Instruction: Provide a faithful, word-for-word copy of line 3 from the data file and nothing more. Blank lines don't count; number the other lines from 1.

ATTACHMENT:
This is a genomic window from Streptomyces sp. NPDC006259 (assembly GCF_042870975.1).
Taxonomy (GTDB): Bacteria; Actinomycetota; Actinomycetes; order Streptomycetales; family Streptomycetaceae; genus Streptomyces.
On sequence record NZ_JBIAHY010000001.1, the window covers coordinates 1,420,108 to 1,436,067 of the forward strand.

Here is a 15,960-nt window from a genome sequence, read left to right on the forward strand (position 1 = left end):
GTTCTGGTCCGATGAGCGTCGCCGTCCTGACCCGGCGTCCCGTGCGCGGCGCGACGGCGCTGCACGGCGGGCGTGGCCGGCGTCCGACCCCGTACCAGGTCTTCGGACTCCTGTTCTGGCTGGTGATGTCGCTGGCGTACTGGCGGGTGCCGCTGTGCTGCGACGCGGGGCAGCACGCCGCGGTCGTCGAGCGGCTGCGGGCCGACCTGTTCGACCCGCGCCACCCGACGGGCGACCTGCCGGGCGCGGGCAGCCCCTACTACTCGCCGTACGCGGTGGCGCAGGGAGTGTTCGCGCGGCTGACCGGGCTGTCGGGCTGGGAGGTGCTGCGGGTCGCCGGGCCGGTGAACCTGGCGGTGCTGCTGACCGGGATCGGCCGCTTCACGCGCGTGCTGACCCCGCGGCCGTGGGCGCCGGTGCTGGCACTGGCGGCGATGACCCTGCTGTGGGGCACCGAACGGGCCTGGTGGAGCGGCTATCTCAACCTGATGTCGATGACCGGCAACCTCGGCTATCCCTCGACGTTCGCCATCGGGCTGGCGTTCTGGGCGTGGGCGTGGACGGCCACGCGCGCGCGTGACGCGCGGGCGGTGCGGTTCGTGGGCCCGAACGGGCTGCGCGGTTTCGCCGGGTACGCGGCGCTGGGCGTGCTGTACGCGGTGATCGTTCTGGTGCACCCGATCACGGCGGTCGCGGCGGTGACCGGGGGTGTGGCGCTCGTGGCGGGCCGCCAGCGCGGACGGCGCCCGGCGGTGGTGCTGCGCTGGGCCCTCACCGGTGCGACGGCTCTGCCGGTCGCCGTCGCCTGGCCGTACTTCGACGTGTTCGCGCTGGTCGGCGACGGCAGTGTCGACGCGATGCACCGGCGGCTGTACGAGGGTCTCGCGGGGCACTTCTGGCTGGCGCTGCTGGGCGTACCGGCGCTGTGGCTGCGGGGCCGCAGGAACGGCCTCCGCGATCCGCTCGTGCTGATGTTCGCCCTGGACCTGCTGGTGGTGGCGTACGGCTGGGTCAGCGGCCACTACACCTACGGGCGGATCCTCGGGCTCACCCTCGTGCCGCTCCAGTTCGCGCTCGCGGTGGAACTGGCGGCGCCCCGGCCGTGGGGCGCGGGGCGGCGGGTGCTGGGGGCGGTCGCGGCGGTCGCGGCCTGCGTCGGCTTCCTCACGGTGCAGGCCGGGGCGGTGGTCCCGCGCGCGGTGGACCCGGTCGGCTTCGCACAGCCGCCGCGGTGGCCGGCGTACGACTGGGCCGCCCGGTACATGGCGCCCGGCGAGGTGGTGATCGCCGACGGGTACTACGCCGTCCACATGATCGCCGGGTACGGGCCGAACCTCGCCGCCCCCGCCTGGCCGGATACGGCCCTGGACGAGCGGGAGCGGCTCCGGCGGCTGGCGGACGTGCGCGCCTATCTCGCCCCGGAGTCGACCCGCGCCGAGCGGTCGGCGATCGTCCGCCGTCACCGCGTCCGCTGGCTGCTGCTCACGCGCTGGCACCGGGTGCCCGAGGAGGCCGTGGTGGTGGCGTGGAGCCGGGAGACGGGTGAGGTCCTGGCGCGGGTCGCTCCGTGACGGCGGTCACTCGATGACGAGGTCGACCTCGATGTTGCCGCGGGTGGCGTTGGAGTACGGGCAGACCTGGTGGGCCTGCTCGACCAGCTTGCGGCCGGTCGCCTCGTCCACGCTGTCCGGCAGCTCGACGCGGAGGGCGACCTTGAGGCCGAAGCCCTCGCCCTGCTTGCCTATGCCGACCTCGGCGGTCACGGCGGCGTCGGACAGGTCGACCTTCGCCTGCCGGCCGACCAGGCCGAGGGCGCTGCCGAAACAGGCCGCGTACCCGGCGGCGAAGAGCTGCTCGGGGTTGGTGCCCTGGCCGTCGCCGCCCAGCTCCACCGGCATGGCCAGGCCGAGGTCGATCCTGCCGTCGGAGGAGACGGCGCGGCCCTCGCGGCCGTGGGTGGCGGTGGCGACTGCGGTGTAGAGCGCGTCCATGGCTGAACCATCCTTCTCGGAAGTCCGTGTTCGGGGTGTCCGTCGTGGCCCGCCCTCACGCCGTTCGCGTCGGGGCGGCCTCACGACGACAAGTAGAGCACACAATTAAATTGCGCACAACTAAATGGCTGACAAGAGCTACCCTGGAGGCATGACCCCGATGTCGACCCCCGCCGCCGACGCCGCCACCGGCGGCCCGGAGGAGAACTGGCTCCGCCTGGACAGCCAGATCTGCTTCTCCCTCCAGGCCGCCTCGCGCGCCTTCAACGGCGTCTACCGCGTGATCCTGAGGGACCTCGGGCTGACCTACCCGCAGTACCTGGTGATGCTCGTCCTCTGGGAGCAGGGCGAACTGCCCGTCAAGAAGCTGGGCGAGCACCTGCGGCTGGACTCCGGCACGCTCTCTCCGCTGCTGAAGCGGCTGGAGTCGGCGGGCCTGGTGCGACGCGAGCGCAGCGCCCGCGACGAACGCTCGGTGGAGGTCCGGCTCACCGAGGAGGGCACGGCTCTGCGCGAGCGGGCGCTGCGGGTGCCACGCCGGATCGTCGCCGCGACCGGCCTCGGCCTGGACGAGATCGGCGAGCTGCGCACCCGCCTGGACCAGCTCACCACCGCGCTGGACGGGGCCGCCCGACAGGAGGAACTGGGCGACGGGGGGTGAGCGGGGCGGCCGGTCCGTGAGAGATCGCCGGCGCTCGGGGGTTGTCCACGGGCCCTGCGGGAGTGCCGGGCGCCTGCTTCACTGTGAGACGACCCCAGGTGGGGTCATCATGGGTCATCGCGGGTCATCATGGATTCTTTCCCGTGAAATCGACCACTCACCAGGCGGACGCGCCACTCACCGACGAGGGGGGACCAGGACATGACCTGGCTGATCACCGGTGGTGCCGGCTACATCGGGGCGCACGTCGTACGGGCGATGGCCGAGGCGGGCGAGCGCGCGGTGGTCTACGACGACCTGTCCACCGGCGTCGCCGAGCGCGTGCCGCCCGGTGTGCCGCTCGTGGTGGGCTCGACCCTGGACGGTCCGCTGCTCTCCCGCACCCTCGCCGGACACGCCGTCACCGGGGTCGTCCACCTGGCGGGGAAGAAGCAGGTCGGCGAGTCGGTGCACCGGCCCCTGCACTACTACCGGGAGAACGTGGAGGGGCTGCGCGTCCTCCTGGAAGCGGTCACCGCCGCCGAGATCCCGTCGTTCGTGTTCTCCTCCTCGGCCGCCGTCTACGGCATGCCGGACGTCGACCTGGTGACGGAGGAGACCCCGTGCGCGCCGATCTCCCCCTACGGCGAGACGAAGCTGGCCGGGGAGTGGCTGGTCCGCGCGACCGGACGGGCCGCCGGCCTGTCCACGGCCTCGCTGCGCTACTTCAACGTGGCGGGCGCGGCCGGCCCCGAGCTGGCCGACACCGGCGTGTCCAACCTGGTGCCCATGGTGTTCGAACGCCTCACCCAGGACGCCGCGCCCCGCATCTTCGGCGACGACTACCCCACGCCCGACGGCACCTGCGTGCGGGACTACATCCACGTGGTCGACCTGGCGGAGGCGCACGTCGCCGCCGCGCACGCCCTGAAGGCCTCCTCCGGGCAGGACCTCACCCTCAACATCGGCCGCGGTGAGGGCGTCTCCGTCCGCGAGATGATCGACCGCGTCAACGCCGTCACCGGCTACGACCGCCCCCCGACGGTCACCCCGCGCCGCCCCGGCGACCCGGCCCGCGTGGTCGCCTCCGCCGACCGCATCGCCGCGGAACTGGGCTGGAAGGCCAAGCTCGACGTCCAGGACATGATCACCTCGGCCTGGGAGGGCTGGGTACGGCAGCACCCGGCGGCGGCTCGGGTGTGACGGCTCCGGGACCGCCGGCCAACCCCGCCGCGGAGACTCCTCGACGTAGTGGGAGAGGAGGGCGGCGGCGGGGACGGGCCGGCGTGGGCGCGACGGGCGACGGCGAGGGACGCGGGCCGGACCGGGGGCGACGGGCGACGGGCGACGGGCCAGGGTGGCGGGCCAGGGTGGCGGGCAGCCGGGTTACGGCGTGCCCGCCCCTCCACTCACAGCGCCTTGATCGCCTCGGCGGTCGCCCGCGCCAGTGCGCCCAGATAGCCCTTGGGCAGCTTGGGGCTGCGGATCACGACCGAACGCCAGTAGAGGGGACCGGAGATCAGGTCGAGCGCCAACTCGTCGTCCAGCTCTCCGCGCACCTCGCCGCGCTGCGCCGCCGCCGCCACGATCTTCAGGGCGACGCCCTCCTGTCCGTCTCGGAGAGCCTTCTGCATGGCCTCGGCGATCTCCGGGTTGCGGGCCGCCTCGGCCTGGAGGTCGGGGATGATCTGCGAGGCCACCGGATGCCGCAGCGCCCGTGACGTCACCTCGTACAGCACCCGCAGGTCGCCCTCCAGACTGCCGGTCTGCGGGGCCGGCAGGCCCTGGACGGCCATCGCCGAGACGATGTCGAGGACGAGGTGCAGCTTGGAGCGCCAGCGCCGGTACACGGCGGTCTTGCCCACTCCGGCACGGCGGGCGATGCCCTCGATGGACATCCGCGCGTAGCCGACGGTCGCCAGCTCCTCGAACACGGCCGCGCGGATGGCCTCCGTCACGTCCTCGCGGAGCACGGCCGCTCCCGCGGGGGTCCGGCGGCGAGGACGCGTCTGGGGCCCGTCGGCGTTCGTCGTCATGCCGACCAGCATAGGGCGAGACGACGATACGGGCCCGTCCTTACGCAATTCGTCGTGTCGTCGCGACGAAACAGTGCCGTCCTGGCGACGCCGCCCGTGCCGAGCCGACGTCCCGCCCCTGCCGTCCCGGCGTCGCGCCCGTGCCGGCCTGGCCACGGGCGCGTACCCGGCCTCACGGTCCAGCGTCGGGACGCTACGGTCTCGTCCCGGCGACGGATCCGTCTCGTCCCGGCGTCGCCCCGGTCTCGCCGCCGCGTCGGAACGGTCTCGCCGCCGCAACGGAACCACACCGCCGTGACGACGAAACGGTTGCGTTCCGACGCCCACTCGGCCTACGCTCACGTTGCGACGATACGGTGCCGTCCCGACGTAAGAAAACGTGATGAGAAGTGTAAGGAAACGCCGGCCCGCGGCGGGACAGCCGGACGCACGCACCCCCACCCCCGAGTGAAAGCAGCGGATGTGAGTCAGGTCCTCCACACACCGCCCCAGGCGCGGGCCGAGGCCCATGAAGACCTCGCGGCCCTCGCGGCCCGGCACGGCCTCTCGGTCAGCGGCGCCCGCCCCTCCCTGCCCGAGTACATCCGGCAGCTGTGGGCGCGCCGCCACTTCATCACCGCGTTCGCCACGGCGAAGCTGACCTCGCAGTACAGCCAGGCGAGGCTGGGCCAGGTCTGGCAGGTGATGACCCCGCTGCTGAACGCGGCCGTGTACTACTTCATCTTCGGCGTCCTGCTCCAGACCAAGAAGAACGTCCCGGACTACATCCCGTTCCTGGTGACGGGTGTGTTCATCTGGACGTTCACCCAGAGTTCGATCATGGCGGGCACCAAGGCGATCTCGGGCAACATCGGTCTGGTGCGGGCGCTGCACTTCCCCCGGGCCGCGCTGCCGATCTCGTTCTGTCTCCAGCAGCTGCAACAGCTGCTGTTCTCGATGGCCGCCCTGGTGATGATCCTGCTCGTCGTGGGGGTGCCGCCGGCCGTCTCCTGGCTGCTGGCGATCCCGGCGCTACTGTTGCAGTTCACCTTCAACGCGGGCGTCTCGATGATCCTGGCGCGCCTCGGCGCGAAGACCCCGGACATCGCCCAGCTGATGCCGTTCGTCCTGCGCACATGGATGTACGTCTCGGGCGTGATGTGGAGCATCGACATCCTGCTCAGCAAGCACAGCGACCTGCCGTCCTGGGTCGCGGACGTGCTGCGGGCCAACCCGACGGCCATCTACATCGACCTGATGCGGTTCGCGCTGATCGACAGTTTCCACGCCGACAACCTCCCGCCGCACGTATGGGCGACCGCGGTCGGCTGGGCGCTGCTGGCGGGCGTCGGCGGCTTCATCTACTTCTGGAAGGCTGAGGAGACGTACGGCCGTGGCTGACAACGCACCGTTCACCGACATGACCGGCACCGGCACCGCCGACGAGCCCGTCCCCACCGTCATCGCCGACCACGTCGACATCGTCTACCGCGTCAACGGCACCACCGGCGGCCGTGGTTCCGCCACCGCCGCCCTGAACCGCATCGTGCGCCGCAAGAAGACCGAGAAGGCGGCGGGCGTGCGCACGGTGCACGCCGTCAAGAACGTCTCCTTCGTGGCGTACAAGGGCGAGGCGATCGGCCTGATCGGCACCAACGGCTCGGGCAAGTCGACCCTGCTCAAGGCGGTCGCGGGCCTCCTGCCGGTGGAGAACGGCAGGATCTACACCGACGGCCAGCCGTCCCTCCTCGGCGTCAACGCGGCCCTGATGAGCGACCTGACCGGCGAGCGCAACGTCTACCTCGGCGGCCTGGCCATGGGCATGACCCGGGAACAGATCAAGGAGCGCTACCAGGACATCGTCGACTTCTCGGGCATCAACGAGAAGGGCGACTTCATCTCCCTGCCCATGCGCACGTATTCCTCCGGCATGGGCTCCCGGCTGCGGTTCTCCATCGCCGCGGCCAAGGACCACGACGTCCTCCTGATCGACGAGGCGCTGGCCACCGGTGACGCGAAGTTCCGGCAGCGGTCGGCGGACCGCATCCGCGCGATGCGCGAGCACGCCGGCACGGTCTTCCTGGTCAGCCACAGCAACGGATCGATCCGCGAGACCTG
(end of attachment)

On sequence record NZ_JBIAHY010000001.1, the window covers coordinates 1,420,108 to 1,436,067 of the forward strand.